As of 09-30-2017


  • Global GDP growth continued to improve.
  • All 27 countries in the eurozone have shown positive year-to-date economic growth.
  • Japan’s unemployment rate fell to an all-time low of 2.8%.

Looking Back

In the third quarter of 2017, global equity markets performance was broadly positive as economic activity continued to benefit from strong manufacturing growth and personal consumption expenditures. Across Europe, economic growth was better than expected due to a strong labor market and improving credit conditions, while U.S. dollar weakness and higher commodity prices contributed to strong performance within emerging-equity markets. In August, the global manufacturing PMI reached a six-year high of 53.1 on solid new order growth as many of the major global economies remained in expansionary territory. During the quarter emerging markets, as measured by the MSCI Emerging Markets benchmark, returned 7.89%, outperforming the MSCI EAFE benchmark, which returned 5.40%. At the sector level semiconductor companies benefitted from an increased demand in autos and mobile phones while media and large-cap pharmaceuticals trailed.

Data out of Japan continued to indicate that its economy is on solid footing after it expanded for the ninth straight quarter. Inflation remained positive as did export growth, private consumption and public spending. Household spending increased during the quarter for the first time in 16 months despite a slip in wage growth of -0.3% due to lower bonus payments, the first drop in over a year. In September, Prime Minister Shinzo Abe announced that he would dissolve Parliament and called for an early election. The announcement was interpreted as an attempt to consolidate power and take advantage of the disarray among opposition parties and the popular support for Abe following his handling of North Korea’s aggressions.


Federated International Leaders Fund (A Shares at NAV) returned 6.34% for the quarter ending September 30, 2017. That compares to its benchmark, the MSCI EAFE, which returned 5.40% during the period.

Performance quoted represents past performance, which is no guarantee of future results. Investment return and principal value will fluctuate so that an investor’s shares, when redeemed, may be worth more or less than their original cost. Current performance may be lower or higher than what is stated. Other share classes may have experienced different returns than the share class presented. To view performance current to the most recent month-end and for after tax returns, click on the Performance tab. Performance does not reflect the maximum 5.5% sales charge for A Shares. If included, it would reduce the performance quoted.

Click the Performance tab for standard fund performance.

Performance Contributors

  • The fund’s outperformance during the reporting period was driven almost entirely by stock selection, with the majority of the outperformance coming from stock selection in Industrials, Financials and Health Care.
  • Within Industrials, German defense contractor and automotive supplier Rheinmetall was the largest positive contributor to overall fund performance. Rheinmetall is experiencing attractive structural growth in both its defense and automotive businesses.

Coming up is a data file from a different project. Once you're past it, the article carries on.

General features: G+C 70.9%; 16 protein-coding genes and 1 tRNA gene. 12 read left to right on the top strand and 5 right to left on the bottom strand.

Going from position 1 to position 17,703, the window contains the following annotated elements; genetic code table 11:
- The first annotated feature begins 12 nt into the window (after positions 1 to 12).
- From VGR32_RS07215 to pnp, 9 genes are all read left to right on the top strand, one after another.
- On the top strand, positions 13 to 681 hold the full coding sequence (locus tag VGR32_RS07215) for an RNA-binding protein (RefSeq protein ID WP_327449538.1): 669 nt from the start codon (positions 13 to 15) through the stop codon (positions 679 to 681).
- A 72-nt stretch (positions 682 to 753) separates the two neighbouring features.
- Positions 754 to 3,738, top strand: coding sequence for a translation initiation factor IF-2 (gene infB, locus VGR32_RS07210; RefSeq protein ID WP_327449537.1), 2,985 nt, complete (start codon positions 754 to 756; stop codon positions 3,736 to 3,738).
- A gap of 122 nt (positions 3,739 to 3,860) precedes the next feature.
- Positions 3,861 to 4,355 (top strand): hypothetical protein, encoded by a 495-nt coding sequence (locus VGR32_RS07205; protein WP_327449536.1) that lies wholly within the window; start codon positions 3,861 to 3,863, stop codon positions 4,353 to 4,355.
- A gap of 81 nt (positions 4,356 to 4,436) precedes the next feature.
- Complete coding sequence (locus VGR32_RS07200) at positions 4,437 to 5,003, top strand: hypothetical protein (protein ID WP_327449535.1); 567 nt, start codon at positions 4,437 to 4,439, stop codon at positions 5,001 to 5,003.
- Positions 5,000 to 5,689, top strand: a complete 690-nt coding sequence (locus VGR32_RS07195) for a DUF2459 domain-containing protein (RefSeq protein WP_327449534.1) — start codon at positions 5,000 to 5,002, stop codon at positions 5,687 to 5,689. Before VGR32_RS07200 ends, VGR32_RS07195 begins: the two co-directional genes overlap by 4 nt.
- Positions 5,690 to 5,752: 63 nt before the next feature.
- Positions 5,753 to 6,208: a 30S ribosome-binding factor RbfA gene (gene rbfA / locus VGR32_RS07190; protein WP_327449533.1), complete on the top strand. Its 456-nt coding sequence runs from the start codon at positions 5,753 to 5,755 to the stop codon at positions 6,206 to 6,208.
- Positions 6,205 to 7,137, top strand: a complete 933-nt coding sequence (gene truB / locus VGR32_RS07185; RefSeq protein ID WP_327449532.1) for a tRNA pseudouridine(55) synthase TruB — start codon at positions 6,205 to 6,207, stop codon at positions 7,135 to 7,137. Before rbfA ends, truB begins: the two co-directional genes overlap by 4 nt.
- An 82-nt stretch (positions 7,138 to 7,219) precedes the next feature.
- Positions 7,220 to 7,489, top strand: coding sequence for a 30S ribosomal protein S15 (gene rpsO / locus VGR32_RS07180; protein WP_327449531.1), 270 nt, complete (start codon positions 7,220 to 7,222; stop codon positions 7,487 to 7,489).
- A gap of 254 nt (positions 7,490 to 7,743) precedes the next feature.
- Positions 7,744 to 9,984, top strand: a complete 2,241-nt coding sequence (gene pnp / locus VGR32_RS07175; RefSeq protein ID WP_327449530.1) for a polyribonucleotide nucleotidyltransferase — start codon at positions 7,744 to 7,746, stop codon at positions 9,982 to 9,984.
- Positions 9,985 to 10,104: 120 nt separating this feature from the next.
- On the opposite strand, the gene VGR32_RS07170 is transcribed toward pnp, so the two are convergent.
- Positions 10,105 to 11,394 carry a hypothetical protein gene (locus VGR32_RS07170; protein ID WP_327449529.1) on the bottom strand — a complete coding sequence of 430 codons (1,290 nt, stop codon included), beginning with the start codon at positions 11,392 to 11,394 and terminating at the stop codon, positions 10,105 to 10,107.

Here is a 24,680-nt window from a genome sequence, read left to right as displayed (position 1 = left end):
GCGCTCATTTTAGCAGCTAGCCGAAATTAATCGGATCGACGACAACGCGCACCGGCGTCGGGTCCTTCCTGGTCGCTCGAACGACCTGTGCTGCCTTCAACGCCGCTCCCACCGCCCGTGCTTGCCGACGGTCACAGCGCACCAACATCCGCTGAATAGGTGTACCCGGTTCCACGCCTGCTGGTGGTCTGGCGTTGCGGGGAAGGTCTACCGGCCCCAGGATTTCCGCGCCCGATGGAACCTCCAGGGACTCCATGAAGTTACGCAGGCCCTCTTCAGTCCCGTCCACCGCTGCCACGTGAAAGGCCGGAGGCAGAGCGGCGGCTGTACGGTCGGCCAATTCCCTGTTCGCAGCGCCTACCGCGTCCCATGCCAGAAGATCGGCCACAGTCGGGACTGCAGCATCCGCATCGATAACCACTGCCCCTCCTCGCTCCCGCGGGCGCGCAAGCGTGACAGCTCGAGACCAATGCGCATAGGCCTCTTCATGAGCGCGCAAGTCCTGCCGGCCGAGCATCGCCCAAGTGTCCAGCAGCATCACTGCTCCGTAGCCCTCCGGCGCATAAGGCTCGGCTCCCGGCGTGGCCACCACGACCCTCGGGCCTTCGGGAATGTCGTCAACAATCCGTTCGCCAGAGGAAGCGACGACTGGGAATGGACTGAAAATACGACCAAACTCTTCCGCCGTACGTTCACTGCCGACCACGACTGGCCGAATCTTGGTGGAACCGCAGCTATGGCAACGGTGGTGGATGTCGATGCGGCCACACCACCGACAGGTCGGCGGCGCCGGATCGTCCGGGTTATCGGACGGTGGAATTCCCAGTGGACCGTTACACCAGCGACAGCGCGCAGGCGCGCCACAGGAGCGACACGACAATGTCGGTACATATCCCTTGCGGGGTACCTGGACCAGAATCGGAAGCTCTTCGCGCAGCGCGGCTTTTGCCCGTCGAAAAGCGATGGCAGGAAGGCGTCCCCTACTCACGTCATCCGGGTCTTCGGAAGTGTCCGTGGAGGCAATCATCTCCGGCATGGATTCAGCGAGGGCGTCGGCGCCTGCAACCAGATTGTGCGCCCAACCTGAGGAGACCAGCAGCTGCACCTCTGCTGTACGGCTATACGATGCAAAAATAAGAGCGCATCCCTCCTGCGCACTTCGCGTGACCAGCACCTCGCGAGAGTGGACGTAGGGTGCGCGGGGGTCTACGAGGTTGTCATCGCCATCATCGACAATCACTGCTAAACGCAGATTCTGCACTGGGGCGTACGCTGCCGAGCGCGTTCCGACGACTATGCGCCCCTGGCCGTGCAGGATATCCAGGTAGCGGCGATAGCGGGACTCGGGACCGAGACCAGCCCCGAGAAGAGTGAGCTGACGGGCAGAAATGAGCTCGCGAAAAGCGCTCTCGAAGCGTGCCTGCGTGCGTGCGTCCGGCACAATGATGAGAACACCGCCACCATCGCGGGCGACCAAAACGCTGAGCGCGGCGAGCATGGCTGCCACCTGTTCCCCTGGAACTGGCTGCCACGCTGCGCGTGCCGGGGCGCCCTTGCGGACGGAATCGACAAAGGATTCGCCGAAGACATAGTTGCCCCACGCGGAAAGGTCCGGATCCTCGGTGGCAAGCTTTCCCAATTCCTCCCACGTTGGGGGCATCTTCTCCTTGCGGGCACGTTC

• Stock selection within the Financials sector was also a large positive contributor. The fund’s holdings in BNP Paribas, UniCredit, Credit Suisse and Julius Baer all performed well during the quarter as they benefitted from a decline in non-performing loans and an improvement in loan demand.
  • Lastly, within Health Care, the fund’s holdings held up well against the uncertainty surrounding the future of the U.S. Affordable Care Act. In particular, the fund’s positioning in the more defensively oriented health care equipment company Royal Phillips NV contributed to outperformance.

Click the Portfolio Characteristics tab for the fund’s top 10 holdings.

Performance Detractors

  • Information Technology was the largest detractor to fund performance during the quarter. Performance was impacted by both stock selection and an underweight allocation to the sector.
  • The fund used a euro currency forward in the period to neutralize some of its overweight exposure. The overall net return of the euro-forward position contributed negatively to performance.

Looking Ahead

We remain constructive on international equity markets. Following five years of austerity in the eurozone, we are seeing real economic growth and growing demand.  Now that the eurozone banking crisis is in the rear view mirror, banks are able to free up capital to further stimulate the economy.  In terms of potential headwinds, we continue to watch the European Central Bank, which will likely start tapering in early 2018. Stronger growth and increased expectations for a taper has led to a rally in the euro which could eventually act as a drag to the export-dependent countries in the eurozone.

With the yen remaining weak relative to the U.S. dollar, the Japanese equity market remains attractive. Japan is experiencing continued job growth and a slight uptick in wages, causing growing consumer demand. However, the snap election called for on October 22, 2017, creates some uncertainty. Additionally, structural changes still need to be made in order for Japan to address years of stagnant growth and negative demographic trends.

Overall, the international equity markets look attractive and we are finding new opportunities to consider.